My husband and I are not the sort of people who like to wait to be surprised. So 11 weeks into my second pregnancy, I had a CVS performed and when the results came in my midwife called to let me know we would be having a healthy baby girl. But that's when it started: the sweeping generalizations about my daughter's future life based on nothing other than her vulva. People expected prickly feminist me to take umbrage. But my husband surprised a whole lot of people as they learned there are some things feminist dads never say to their daughters.

As I moved on in my pregnancy, I was delighted that my dude was helping me set the tone for the way I wanted my daughter to be treated once she made her grand entrance. In short, we wanted our daughter to pretty much be treated identically to how we wanted her older brother to be treated. He corrected people if they joked with him about keeping boys away. He assured them that the little lady would be encouraged to share his love of video games and sci-fi. He would thank people for their gifts of pink onesies with "Daddy's Little Princess" scrawled across the front and later turn to me and say "Did this come with a gift receipt? I feel like this is sort of creepy. You know how I feel about the whole princess thing."

While I personally don't have an issue with princesses or being called a princess, my husband did make a valid point: from a very early age, people can say truly creepy things to and about little girls, and it can be difficult to fight these expectations and stereotypes on your daughter's behalf all on your own. It's infinitely easier when both you and your partner are feminists, and when you have a feminist dad who refuses to say these 12 things to his daughter, you remember that you're not playing the parenting game alone.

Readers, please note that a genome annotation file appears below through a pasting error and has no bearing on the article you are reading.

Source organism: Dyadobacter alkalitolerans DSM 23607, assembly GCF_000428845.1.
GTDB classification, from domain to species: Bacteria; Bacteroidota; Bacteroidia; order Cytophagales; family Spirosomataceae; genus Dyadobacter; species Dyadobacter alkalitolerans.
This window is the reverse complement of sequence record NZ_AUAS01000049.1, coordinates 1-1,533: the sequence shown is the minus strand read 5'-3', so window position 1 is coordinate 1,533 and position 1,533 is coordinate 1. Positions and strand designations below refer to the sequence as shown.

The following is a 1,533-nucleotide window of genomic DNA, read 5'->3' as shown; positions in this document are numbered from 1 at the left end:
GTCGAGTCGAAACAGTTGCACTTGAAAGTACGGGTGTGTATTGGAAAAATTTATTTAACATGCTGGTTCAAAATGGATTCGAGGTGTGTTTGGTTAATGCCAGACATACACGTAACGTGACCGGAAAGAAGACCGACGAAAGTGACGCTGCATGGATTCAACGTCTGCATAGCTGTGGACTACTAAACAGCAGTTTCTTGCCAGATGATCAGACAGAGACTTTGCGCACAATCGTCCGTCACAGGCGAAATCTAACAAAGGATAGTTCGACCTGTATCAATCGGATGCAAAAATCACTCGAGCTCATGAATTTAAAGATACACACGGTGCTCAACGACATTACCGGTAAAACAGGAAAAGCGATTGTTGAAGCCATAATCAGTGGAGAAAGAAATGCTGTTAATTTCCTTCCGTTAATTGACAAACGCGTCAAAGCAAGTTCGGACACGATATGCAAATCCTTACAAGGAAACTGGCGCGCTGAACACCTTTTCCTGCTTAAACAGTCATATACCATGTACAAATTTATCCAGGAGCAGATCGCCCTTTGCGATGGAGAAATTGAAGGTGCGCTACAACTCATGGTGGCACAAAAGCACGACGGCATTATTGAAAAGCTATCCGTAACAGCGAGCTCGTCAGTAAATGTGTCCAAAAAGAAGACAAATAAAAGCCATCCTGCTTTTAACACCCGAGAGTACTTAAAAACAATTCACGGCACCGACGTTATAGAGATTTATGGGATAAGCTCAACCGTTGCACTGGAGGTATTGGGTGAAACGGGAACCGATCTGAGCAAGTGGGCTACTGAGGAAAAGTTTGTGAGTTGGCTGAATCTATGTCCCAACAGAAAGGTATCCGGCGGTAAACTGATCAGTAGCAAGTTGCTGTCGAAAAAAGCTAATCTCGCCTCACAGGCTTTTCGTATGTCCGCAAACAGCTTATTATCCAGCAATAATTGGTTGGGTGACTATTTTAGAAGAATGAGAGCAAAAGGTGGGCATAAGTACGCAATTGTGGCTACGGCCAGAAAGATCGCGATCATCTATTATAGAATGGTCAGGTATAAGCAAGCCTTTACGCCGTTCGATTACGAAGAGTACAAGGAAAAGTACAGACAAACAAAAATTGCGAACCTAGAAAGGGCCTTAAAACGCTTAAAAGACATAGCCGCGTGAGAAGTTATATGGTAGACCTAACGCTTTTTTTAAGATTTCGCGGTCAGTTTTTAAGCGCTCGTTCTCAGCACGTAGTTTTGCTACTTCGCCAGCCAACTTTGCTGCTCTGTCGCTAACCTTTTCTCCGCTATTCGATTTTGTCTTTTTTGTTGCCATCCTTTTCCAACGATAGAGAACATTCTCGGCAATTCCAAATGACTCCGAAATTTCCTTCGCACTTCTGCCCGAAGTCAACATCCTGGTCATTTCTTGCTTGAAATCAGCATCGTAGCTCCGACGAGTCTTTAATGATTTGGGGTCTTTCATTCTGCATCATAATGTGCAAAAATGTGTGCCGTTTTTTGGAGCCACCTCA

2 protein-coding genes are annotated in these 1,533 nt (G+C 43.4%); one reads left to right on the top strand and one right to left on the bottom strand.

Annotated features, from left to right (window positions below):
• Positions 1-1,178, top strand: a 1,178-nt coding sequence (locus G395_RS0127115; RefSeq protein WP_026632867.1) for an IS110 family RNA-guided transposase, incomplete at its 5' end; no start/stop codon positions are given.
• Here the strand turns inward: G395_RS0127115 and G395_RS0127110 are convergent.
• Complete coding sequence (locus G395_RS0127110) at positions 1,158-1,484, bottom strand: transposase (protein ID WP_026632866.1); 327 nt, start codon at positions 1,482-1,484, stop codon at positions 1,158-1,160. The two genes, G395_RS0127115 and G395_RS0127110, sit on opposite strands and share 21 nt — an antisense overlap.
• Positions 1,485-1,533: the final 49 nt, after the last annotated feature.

"I'm Sending You To A Convent And You're Not Coming Out Until You're 35"


Nothing says "I have creepy controlling ideas about female sexuality" quite like telling your little girl (who may or may not even have a concept of her own sexuality yet) that you're going to lock her away in a sex segregated environment until well into adulthood. Feminist dads are protective of their girls, but they aren't out to "save" their daughters from their own bodies and the ability to enjoy them.

"Boys Should Know I Have A Shotgun And I Know How To Use It"

Because this is literally threatening to kill boys (children if you're saying this before they're 18) over the idea that they may be attracted to your daughter. Cool story, bro. Feminist dads forgo violence against children and greet their daughters' friends and/or boyfriends/girlfriends with a handshake and a warm smile.

"I Wish I'd Had A Son So We Could Do X Together"


Feminists dads know that whether they're into sports, gaming, karate, skiing, skateboarding, chess, animal husbandry, or (as depicted above) breakdancing, anything they can do with a son they can do with a daughter. Assigning gender to, well, anything is just ridiculous.

"Boys Don't Like It When..."

Feminist dads don't want their daughters basing their behavior off of the expectation of anyone, let alone a gaggle of hypothetical boys (they also know "boys" aren't a monolith and there's no such thing as "what boys like" because everyone likes different things). This is pretty basic stuff here. The kicker is when dads (or anyone) will say "boys don't like it when" in the same conversation as "I'm sending you to a convent." It's like "Okay, so, I'm supposed to conform my behavior to what boys like and don't like, but I'm not allowed to socialize with them on any level. Seems legit."

"That's Not Ladylike"